I was getting worried we hadn’t spotted my mom. The plane landed over an hour ago and the crowd of well wishers waiting at the gate had started to slip away. It was my mom’s first transpacific flight all by herself and I was nervous that she would get lost or she would have a difficult time going through Immigration. I knew I was too foolish to worry. How could she get lost? We put her on a direct flight from Manila to San Francisco so she wouldn’t have to deal with the confusing connections in Seoul or Narita but, for some reason, stubborn what ifs cluttered my mind.

I was worried, too, about Dennis and my mom. Would they get along? They met two years before when my mom and my sister visited and Dennis tagged along as I toured them around the city. My mom only had generous words for him and I was so touched when he gave her a small parting gift — a Swarovski snowflake crystal. Take a look at this snowflake and remember how cold it is here in San Francisco when it gets so hot in Manila, Dennis told her before we said our goodbyes. But Dennis and I didn’t live together back then. My mom would be spending a lot of time with him in our apartment since he worked from home. I was too anxious that they would drive each other crazy.

But, once again, all my worries proved pointless. Before long, a kind Filipino gentleman ushered my mom out of the gate in a wheelchair, which my sisters arranged so she wouldn’t have to take the long walk from the plane through Immigration and baggage claim. Old folks in wheelchairs were the first ones to board but were the last ones to deplane, she told us. She raved about how helpful the people were and how friendly the Officer was at the Immigration desk. She was so happy to see us both and so happy that she made the very long trip to California in one piece.

My mom and Dennis (and Stanford, too) got along exceptionally well. We cooked and we ate. We ate a lot. We shopped a lot. We walked around the city. We drove along the coast. We visited the vineyards and the mountains. It was a lovely visit.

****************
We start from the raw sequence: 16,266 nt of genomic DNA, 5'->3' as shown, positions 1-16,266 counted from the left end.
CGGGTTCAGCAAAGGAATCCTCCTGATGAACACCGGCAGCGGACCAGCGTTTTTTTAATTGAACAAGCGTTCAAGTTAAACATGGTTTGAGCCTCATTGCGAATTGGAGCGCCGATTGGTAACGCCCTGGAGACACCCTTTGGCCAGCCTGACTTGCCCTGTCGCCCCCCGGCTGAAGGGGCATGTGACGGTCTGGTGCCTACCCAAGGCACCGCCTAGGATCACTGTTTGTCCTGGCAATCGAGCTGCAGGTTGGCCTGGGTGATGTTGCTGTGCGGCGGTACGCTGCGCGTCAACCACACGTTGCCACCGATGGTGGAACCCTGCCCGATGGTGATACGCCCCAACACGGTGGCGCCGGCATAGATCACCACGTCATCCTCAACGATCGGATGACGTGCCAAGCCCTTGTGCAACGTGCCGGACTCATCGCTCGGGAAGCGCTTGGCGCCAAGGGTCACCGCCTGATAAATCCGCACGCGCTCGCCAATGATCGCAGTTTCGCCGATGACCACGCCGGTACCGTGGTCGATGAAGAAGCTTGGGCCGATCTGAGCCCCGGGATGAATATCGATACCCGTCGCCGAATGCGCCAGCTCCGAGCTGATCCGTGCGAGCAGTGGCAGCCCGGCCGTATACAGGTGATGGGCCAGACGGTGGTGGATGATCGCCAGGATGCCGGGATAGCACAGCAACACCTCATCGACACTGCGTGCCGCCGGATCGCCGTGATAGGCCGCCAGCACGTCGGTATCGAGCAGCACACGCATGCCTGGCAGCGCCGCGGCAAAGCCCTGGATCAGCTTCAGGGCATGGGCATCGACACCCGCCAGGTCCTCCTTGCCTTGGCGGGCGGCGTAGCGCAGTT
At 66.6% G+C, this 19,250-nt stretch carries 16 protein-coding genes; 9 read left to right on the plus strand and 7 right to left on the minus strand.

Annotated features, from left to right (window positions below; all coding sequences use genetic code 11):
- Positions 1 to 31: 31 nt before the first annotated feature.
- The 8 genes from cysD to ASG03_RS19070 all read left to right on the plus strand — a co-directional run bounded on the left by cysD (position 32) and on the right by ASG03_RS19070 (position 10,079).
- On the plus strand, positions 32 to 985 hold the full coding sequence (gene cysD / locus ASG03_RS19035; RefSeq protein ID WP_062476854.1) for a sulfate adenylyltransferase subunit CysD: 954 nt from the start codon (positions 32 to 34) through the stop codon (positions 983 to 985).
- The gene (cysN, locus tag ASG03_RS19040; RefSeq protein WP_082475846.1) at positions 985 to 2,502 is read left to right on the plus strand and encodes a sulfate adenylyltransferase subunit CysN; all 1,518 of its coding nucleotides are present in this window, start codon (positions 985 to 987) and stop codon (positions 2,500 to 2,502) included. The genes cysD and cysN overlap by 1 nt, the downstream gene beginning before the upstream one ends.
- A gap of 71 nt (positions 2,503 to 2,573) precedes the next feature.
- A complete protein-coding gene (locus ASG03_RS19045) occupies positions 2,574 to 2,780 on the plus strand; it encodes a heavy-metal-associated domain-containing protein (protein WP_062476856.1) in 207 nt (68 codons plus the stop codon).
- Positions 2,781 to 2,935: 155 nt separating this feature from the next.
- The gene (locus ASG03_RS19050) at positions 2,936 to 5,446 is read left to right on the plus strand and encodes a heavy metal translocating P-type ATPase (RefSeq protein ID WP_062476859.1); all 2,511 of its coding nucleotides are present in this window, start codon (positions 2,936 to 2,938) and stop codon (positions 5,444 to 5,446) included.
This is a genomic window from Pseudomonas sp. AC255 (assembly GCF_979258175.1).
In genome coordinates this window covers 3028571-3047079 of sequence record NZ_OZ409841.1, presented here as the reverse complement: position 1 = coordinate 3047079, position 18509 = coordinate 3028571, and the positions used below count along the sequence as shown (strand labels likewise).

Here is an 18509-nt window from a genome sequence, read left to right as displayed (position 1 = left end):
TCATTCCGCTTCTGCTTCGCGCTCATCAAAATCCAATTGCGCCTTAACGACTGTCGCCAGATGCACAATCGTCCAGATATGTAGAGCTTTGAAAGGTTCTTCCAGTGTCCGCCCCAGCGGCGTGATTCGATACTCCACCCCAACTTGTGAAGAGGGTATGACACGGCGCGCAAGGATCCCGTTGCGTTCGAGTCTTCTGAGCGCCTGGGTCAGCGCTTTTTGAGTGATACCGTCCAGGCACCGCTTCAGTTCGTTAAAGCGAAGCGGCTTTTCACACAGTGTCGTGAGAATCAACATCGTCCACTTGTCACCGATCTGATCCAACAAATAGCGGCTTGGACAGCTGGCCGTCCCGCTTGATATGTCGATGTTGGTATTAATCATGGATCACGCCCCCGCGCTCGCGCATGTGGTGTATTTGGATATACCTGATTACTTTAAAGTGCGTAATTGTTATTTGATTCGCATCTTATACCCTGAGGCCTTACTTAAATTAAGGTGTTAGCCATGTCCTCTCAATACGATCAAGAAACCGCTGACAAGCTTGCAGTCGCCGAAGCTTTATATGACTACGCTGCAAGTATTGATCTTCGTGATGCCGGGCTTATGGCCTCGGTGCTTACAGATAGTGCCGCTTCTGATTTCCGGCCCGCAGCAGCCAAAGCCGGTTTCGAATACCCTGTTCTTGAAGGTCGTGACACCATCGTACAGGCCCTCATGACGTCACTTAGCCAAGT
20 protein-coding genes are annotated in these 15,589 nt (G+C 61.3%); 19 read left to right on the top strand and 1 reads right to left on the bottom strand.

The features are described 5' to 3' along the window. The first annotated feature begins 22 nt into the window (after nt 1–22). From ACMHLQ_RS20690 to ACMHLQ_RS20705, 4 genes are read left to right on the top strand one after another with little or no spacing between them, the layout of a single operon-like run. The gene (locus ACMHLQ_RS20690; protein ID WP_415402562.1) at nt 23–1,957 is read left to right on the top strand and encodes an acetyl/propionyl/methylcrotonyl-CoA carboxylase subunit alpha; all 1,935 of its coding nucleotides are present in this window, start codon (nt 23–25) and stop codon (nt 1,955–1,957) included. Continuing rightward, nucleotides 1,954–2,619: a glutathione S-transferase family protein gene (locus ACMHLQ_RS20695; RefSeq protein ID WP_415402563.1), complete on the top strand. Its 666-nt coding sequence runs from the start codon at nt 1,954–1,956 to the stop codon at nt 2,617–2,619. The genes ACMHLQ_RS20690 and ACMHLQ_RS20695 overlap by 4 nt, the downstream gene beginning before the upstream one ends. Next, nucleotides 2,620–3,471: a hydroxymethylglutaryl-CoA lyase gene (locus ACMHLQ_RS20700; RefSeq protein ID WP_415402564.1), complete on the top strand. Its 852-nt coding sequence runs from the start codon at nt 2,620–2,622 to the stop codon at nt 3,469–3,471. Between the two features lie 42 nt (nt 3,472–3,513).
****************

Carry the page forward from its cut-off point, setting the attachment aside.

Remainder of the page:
This weekend, my mom’s taking the same flight from Manila to San Francisco to spend the next several weeks with us. I must admit that I’m harboring the same worries I had the last time she was here. I know, I worry about everything. It’s what I do. But I am more excited than I am worried this time around. Excited to spend more time with her to catch up on things. Excited to have her try my coconut jam, my rice cakes, my caldereta and drop biscuits, and my chicken afritada. The very first thing my mom made the morning after she flew in the last time she visited was chicken afritada. With barely a few hours of sleep and a suitcase filled with pasalubong still unpacked, she ravaged through my pantry and made chicken afritada. Chicken braised in rich tomato and fish sauce, ladled over steamed rice never tasted so good.

 

Chicken Afritada Recipe, makes six servings

2 pounds bone-in chicken legs and thighs
salt and freshly ground black pepper
1 tablespoon vegetable oil
1 clove garlic, chopped
1 small onion, sliced into eight pieces
1 8-ounce can tomato sauce
1 cup chicken stock
1 tablespoon fish sauce
2 bay leaves
15 marble or fingerling potatoes, roasted
1 small red bell pepper, sliced

Preheat the oven to 350 degrees F.

Season the chicken with salt and pepper. Heat the oil in a Dutch oven or stainless pan over medium high heat. Brown chicken on all sides. Transfer the chicken to a plate as they finish browning.

Saute garlic and onions until fragrant and softened, about 5 minutes. Place the chicken back in the pot or pan. Add chicken stock, tomato sauce, fish sauce, and bay leaves. Bring to a boil then transfer the pot or pan to the oven. Braise the chicken until they are cooked through, about 45 minutes to an hour.  Baste the chicken with the sauce every now and then while it is braising.  In the last ten minutes, add the roasted potatoes and red bell pepper. Add salt and freshly ground black pepper to taste.

Cooking Notes:

1. I like using marble or fingerling potatoes. They are the perfect bite-size. Roast them with oil, salt, and pepper at 400 degrees F until they are cooked through, 20 to 30 minutes. When using large potatoes like large Yukon Gold, have them quartered into bite-size pieces.

2. Browning and baking the chicken in a pot or pan uncovered gives it a nice color. Chicken afritada can also be cooked on the stove over medium to low heat.

3. Pork like pork loin or pork butt can be used instead of chicken to make afritada.

 

Chicken Afritada

  • Melaniof

    looks good.

  • Samantha FoodGeek

    Love the color on the chicken! My parents ‘s version always had soy sauce rather than fish sauce. I’ll have to try it this way. Thanks for the recipe. Enjoy your visit with your mom!

  • http://www.asianinamericamag.com ElizabethQ @asianinamericamag

    Jun, what a sweet story about your Mom and your family ! And this Afritada recipe makes me just drool! I feel like running back to the kitch and making it, too. Thanks for sharing and inspiring us!

  • http://thislittlepiggywenttothemarket.blogspot.com/ Lala

    sigh. that was the one word in my mind as i read this post. i’m very excited for you!

    je t’embrasse,

    C

  • Jeannie